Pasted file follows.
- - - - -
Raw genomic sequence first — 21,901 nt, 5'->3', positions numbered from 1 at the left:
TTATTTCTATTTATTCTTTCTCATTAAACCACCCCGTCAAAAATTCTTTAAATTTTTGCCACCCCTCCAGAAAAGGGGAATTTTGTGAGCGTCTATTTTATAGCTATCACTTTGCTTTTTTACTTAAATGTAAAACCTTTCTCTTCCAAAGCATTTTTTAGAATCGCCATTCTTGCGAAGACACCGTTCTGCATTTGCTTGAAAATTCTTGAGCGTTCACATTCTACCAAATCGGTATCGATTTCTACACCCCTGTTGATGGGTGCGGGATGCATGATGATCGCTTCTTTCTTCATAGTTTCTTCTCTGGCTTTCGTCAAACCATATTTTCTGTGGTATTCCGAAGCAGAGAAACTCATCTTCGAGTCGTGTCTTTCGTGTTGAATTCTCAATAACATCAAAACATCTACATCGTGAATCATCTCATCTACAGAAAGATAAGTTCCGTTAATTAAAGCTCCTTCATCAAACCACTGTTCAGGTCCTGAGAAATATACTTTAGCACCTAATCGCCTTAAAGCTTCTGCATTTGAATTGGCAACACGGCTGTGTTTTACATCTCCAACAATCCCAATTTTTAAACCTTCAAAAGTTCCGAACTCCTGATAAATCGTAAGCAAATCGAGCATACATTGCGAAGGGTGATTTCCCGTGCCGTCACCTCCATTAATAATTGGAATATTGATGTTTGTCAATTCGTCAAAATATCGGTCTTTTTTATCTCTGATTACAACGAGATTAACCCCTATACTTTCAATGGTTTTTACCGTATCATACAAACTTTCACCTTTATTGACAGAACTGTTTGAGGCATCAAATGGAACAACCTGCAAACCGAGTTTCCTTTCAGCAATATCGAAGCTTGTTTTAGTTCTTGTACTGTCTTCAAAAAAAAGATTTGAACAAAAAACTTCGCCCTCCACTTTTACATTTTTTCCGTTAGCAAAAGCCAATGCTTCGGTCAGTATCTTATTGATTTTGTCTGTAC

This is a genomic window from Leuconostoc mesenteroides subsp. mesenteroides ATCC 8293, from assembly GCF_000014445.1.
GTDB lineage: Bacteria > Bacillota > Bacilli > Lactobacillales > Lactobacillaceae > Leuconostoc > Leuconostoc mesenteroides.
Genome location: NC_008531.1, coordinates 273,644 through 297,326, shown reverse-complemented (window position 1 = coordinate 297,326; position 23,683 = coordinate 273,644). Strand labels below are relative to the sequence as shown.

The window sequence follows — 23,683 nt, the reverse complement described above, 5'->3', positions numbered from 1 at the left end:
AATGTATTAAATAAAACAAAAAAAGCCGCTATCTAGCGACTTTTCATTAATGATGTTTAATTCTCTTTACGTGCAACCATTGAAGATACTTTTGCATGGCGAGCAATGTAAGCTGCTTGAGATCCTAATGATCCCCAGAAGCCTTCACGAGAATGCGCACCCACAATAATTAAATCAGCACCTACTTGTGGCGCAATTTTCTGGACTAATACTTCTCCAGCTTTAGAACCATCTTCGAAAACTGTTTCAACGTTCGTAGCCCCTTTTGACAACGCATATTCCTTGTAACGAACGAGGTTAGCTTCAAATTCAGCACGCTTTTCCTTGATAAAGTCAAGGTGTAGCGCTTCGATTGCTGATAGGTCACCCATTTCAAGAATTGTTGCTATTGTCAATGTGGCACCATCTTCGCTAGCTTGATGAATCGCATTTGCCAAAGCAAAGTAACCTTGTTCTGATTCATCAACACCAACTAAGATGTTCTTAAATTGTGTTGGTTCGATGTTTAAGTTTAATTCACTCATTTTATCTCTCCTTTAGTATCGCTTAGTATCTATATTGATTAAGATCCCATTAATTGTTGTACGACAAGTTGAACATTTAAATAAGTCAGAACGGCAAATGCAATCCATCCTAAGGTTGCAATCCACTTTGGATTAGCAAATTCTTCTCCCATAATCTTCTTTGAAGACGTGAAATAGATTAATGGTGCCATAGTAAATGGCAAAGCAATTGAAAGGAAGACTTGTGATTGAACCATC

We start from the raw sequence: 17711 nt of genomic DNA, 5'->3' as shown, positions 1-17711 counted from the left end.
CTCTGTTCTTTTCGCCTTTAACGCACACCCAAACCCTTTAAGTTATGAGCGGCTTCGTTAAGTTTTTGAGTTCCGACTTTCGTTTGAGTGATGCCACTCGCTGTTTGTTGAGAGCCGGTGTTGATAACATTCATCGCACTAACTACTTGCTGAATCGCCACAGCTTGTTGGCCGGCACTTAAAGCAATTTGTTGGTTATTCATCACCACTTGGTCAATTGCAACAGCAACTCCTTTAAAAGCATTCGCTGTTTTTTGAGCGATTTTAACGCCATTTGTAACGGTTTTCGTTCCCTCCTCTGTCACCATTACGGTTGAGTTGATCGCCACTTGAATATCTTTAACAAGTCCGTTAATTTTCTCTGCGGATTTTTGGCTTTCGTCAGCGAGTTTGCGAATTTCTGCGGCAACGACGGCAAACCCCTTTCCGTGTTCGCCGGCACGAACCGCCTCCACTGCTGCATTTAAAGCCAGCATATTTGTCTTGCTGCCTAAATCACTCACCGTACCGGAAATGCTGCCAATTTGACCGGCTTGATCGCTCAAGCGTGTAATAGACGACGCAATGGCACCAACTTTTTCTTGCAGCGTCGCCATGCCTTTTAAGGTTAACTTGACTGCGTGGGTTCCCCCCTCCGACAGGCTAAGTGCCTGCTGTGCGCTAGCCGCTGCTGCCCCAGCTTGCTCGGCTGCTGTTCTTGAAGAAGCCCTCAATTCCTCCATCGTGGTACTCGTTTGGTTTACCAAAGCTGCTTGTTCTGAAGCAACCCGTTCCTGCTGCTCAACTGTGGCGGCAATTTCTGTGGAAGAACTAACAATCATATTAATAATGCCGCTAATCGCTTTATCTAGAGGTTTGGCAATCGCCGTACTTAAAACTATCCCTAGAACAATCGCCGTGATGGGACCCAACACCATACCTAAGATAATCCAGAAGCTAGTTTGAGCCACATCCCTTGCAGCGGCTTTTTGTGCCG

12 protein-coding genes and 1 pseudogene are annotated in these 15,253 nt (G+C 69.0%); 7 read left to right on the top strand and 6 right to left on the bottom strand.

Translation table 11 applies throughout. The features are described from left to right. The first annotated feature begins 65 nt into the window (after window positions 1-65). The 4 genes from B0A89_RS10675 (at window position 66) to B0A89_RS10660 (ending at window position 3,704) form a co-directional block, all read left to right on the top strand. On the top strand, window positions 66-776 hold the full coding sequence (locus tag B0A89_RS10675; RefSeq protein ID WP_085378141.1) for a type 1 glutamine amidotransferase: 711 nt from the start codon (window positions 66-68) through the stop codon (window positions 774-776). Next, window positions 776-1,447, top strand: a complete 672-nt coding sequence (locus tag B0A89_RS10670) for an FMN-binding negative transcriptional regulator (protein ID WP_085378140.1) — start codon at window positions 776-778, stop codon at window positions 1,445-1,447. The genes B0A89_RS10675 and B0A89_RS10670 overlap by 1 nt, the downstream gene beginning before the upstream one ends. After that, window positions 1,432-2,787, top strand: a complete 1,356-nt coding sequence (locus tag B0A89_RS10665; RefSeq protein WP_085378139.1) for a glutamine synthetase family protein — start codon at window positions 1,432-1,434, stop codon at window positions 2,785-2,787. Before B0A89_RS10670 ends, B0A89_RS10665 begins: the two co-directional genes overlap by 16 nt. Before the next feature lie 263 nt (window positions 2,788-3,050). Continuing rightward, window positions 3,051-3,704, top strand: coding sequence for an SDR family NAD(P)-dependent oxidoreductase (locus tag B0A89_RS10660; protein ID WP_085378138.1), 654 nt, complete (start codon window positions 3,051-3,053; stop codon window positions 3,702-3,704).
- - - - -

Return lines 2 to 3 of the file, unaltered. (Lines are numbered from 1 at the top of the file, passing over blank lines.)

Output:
TTATTTCTATTTATTCTTTCTCATTAAACCACCCCGTCAAAAATTCTTTAAATTTTTGCCACCCCTCCAGAAAAGGGGAATTTTGTGAGCGTCTATTTTATAGCTATCACTTTGCTTTTTTACTTAAATGTAAAACCTTTCTCTTCCAAAGCATTTTTTAGAATCGCCATTCTTGCGAAGACACCGTTCTGCATTTGCTTGAAAATTCTTGAGCGTTCACATTCTACCAAATCGGTATCGATTTCTACACCCCTGTTGATGGGTGCGGGATGCATGATGATCGCTTCTTTCTTCATAGTTTCTTCTCTGGCTTTCGTCAAACCATATTTTCTGTGGTATTCCGAAGCAGAGAAACTCATCTTCGAGTCGTGTCTTTCGTGTTGAATTCTCAATAACATCAAAACATCTACATCGTGAATCATCTCATCTACAGAAAGATAAGTTCCGTTAATTAAAGCTCCTTCATCAAACCACTGTTCAGGTCCTGAGAAATATACTTTAGCACCTAATCGCCTTAAAGCTTCTGCATTTGAATTGGCAACACGGCTGTGTTTTACATCTCCAACAATCCCAATTTTTAAACCTTCAAAAGTTCCGAACTCCTGATAAATCGTAAGCAAATCGAGCATACATTGCGAAGGGTGATTTCCCGTGCCGTCACCTCCATTAATAATTGGAATATTGATGTTTGTCAATTCGTCAAAATATCGGTCTTTTTTATCTCTGATTACAACGAGATTAACCCCTATACTTTCAATGGTTTTTACCGTATCATACAAACTTTCACCTTTATTGACAGAACTGTTTGAGGCATCAAATGGAACAACCTGCAAACCGAGTTTCCTTTCAGCAATATCGAAGCTTGTTTTAGTTCTTGTACTGTCTTCAAAAAAAAGATTTGAACAAAAAACTTCGCCCTCCACTTTTACATTTTTTCCGTTAGCAAAAGCCAATGCTTCGGTCAGTATCTTATTGATTTTGTCTGTAC

This is a genomic window from Leuconostoc mesenteroides subsp. mesenteroides ATCC 8293, from assembly GCF_000014445.1.